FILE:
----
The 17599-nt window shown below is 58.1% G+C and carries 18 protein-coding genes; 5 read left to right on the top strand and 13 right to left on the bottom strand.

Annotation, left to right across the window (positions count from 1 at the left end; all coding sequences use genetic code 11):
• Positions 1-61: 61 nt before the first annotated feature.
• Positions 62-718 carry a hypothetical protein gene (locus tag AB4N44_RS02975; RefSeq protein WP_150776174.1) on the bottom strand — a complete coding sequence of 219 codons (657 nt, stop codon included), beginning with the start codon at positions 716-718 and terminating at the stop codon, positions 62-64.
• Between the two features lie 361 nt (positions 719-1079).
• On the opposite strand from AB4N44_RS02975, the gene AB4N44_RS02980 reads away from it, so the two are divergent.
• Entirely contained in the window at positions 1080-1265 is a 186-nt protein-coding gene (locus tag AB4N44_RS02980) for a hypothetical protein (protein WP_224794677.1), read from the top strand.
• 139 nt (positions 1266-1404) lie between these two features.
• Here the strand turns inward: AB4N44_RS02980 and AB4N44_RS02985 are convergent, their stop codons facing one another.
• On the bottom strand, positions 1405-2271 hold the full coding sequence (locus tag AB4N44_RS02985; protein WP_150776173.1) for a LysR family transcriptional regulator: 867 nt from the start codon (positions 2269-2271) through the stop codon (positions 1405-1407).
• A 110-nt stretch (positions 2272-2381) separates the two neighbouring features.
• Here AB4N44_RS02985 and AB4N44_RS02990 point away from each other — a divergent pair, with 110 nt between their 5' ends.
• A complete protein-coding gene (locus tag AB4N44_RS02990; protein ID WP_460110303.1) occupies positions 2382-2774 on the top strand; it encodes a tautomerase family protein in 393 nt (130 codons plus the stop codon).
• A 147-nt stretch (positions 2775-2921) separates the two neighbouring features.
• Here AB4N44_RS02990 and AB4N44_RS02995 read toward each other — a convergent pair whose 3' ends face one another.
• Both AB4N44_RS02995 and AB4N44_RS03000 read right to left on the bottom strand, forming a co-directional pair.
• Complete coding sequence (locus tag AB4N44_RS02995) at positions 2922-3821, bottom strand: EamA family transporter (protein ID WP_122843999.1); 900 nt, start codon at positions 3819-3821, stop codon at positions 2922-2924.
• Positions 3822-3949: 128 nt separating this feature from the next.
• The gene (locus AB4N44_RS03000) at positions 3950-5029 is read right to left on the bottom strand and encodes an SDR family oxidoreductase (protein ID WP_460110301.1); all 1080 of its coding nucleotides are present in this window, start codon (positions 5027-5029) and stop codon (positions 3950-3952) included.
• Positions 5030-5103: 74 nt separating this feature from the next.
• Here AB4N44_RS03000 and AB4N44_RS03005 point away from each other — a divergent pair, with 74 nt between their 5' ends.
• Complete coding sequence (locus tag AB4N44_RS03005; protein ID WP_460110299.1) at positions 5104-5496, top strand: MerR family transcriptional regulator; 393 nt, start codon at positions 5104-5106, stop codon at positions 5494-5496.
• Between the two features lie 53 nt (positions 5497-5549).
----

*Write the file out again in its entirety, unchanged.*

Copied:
The 17599-nt window shown below is 58.1% G+C and carries 18 protein-coding genes; 5 read left to right on the top strand and 13 right to left on the bottom strand.

Annotation, left to right across the window (positions count from 1 at the left end; all coding sequences use genetic code 11):
• Positions 1-61: 61 nt before the first annotated feature.
• Positions 62-718 carry a hypothetical protein gene (locus tag AB4N44_RS02975; RefSeq protein WP_150776174.1) on the bottom strand — a complete coding sequence of 219 codons (657 nt, stop codon included), beginning with the start codon at positions 716-718 and terminating at the stop codon, positions 62-64.
• Between the two features lie 361 nt (positions 719-1079).
• On the opposite strand from AB4N44_RS02975, the gene AB4N44_RS02980 reads away from it, so the two are divergent.
• Entirely contained in the window at positions 1080-1265 is a 186-nt protein-coding gene (locus tag AB4N44_RS02980) for a hypothetical protein (protein WP_224794677.1), read from the top strand.
• 139 nt (positions 1266-1404) lie between these two features.
• Here the strand turns inward: AB4N44_RS02980 and AB4N44_RS02985 are convergent, their stop codons facing one another.
• On the bottom strand, positions 1405-2271 hold the full coding sequence (locus tag AB4N44_RS02985; protein WP_150776173.1) for a LysR family transcriptional regulator: 867 nt from the start codon (positions 2269-2271) through the stop codon (positions 1405-1407).
• A 110-nt stretch (positions 2272-2381) separates the two neighbouring features.
• Here AB4N44_RS02985 and AB4N44_RS02990 point away from each other — a divergent pair, with 110 nt between their 5' ends.
• A complete protein-coding gene (locus tag AB4N44_RS02990; protein ID WP_460110303.1) occupies positions 2382-2774 on the top strand; it encodes a tautomerase family protein in 393 nt (130 codons plus the stop codon).
• A 147-nt stretch (positions 2775-2921) separates the two neighbouring features.
• Here AB4N44_RS02990 and AB4N44_RS02995 read toward each other — a convergent pair whose 3' ends face one another.
• Both AB4N44_RS02995 and AB4N44_RS03000 read right to left on the bottom strand, forming a co-directional pair.
• Complete coding sequence (locus tag AB4N44_RS02995) at positions 2922-3821, bottom strand: EamA family transporter (protein ID WP_122843999.1); 900 nt, start codon at positions 3819-3821, stop codon at positions 2922-2924.
• Positions 3822-3949: 128 nt separating this feature from the next.
• The gene (locus AB4N44_RS03000) at positions 3950-5029 is read right to left on the bottom strand and encodes an SDR family oxidoreductase (protein ID WP_460110301.1); all 1080 of its coding nucleotides are present in this window, start codon (positions 5027-5029) and stop codon (positions 3950-3952) included.
• Positions 5030-5103: 74 nt separating this feature from the next.
• Here AB4N44_RS03000 and AB4N44_RS03005 point away from each other — a divergent pair, with 74 nt between their 5' ends.
• Complete coding sequence (locus tag AB4N44_RS03005; protein ID WP_460110299.1) at positions 5104-5496, top strand: MerR family transcriptional regulator; 393 nt, start codon at positions 5104-5106, stop codon at positions 5494-5496.
• Between the two features lie 53 nt (positions 5497-5549).